Mr. Trump, along with the Republican majorities in both houses of Congress, will rebuild our military. He will increase its size, strength, and capabilities. But that will all take time. In the meantime, the Trump Administration will need to stabilize relations with Russia to a degree so that it can effectively help to resolve the Syrian Civil War, combat terrorism, contain Iran, and pivot to Asia. Antagonizing Russia over Ukraine when NATO, the U.S., as well as the Ukrainians do not have the force posture to effectively defeat Russia in combat is strategically stupid.
Until the Trump military modernization and expansion can take shape, however, I believe that Trump will agree to cede more of Ukraine to Russia in exchange for more stable relations with Russia. Still, the possibility of deploying a force of Americans to block any further Russian advances is not outside the bounds of reality. It is simply that, without heavier armor–in far greater numbers than are available–to deploy against Putin, and without committing those forces indefinitely in Ukraine, it is likely that Mr. Trump will not seek to jeopardize American lives in a potential lost cause against Russia. Not when he needs Russia to help in the Mideast and to potentially counterbalance against China.
Passing the Test
The test that the Russians will put forward for Trump in his early presidency will be one that would require President-elect Trump to go to war over Ukraine. This will not happen. I suspect that Mr. Trump will allow the Russians to take Eastern Ukraine. At the same time, he will redouble his efforts at expanding the military and modernizing our nuclear forces.
As time progresses, America will have rebuilt its ability to stand toe-to-toe against the Russians. As it does this, the Trump Administration must look to states in Eastern Europe with the ability to counter Russia with minimal U.S. and NATO assistance. Increasing America’s support of the states that comprise the Visegrad Battle Group is a great start.
Mr. Trump should seek to verbally placate Mr. Putin, while simultaneously arming up the likes of Poland. It would be wise to look at reinforcing the Nordic Battle Group as well, at the same time urging the original NATO members to fulfill their treaty obligations and fully fund their commitments to NATO. The reason that the U.S. will need to empower sub-regional battle groups, like Visegrad, is because America cannot wage war everywhere all at once and, frankly, NATO is undependable.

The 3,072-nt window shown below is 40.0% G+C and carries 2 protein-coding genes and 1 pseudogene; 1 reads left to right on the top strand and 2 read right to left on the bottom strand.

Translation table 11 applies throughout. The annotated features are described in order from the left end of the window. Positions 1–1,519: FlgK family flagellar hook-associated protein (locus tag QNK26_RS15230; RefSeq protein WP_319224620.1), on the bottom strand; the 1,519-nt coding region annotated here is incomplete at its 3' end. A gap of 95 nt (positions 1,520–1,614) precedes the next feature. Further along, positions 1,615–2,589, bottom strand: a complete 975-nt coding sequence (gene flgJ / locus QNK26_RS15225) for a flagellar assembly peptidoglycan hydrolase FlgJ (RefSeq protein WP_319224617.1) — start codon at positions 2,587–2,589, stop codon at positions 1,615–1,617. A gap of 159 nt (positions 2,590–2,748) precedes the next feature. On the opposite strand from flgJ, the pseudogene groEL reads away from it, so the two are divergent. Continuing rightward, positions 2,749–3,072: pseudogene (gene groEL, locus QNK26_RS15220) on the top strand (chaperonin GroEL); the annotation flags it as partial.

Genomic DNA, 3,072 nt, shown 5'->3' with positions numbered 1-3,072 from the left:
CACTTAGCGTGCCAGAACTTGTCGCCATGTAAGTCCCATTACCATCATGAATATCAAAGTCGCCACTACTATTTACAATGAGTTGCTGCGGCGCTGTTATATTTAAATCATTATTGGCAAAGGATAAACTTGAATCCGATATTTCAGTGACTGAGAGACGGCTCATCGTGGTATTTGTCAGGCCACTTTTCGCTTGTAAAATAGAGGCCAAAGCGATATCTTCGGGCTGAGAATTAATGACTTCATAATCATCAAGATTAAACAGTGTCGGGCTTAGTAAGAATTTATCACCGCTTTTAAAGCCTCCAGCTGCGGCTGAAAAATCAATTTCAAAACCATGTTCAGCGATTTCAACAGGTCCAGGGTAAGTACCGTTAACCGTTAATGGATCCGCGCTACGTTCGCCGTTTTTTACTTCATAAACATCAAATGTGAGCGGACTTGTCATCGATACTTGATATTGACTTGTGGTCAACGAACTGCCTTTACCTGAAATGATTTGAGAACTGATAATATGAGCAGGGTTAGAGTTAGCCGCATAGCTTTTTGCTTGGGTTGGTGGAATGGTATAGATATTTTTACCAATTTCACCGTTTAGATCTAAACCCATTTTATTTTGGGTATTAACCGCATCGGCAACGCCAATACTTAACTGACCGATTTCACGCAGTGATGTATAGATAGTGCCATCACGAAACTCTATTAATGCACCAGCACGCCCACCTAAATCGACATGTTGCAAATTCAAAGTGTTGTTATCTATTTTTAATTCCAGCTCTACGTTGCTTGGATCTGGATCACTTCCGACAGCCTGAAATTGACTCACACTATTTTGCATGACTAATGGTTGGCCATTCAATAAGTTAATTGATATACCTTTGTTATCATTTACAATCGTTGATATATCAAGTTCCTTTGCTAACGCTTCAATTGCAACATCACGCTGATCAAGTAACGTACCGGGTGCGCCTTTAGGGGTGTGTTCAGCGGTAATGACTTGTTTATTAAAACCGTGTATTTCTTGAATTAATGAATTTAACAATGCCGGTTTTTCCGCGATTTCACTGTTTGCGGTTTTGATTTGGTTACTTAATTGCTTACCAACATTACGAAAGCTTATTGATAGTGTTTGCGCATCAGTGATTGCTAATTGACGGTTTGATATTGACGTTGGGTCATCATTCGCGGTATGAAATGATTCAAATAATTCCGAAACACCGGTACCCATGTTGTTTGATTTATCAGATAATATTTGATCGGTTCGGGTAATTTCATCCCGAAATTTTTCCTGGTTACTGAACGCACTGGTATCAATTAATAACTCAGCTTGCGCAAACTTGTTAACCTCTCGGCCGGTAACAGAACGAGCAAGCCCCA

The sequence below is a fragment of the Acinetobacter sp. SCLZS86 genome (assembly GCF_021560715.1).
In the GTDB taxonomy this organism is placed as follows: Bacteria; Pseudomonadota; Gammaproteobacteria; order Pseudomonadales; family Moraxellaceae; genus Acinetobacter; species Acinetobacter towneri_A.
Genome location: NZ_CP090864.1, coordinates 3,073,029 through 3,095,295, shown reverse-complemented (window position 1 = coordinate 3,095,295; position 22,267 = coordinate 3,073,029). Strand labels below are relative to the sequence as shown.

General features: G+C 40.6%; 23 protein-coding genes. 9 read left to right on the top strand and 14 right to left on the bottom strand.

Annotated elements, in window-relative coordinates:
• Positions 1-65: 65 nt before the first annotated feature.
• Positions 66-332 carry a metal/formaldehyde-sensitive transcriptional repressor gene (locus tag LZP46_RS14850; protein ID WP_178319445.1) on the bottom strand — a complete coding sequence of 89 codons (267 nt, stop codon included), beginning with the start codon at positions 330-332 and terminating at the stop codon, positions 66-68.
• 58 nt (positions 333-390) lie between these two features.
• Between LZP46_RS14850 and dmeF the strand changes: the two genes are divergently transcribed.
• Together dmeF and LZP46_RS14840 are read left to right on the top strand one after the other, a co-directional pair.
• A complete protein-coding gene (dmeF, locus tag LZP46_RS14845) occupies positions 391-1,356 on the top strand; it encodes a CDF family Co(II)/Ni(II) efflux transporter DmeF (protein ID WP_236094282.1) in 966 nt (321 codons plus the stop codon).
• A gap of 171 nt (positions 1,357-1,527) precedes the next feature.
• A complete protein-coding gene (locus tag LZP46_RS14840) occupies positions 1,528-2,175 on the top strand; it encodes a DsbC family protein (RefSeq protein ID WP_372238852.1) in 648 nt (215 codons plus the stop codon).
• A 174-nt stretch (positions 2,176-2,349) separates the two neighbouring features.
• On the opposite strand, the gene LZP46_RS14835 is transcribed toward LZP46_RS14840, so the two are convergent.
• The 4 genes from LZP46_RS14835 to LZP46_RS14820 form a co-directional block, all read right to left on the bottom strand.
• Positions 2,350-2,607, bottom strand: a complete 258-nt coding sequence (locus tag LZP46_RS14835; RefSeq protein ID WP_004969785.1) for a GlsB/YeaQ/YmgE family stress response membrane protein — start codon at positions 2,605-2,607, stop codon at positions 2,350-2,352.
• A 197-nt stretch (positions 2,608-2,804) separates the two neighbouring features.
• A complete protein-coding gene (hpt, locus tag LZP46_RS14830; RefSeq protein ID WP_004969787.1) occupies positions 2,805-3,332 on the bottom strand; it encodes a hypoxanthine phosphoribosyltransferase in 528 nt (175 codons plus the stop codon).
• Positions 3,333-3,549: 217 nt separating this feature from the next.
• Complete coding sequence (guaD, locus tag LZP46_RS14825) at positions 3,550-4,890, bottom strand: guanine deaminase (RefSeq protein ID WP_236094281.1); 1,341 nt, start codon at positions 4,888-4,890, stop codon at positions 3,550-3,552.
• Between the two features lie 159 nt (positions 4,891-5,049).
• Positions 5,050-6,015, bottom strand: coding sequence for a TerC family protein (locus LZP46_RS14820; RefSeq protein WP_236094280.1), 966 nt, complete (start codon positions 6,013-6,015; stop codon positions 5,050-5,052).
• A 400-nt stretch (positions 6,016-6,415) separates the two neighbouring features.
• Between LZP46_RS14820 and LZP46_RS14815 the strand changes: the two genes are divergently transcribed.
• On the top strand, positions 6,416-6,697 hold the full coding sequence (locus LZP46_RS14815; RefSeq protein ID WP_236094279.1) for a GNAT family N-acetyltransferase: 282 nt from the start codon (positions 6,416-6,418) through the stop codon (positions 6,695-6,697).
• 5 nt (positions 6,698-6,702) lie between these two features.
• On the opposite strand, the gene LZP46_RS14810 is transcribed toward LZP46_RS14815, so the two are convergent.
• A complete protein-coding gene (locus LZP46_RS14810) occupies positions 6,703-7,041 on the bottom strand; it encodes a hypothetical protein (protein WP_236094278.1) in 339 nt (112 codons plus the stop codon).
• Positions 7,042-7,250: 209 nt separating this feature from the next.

In the near-term, it is likely that we will have to accept a greater Russian hand in regions near its border that have large numbers of ethnic Russians. In the long run, however, as President Trump exhibits strength and decisive leadership on the world stage, as the U.S. military is built up to Reagan-era levels of dominance, and as the U.S. economy rebounds, the long-term goal of checking Russian revanchism can be fully realized–at minimum cost to American troops and equipment.
Therefore, while the media and his critics will accuse President Trump of failing the Russian test, we must remember that geopolitics is a marathon, not a sprint. Putin will not be able to exert his will upon an American military that has the size that Trump and his Republican allies in Congress envision. Time not only heals all wounds, as Churchill once said, but, when combined with bold leadership, it can defeat any adversary.
The Union affirmed this belief against the Confederacy in the American Civil War. The British proved it against the Nazis in the Second World War. Unfortunately, the North Vietnamese confirmed this claim against the United States during the Vietnam War. Lastly, the United States validated this notion with its stunning victory over the Soviet Union in an interminable fifty-year Cold War.
Under President Donald Trump, America will use time to accomplish a similar task against an irredentist Russia–only with far less violence and expense.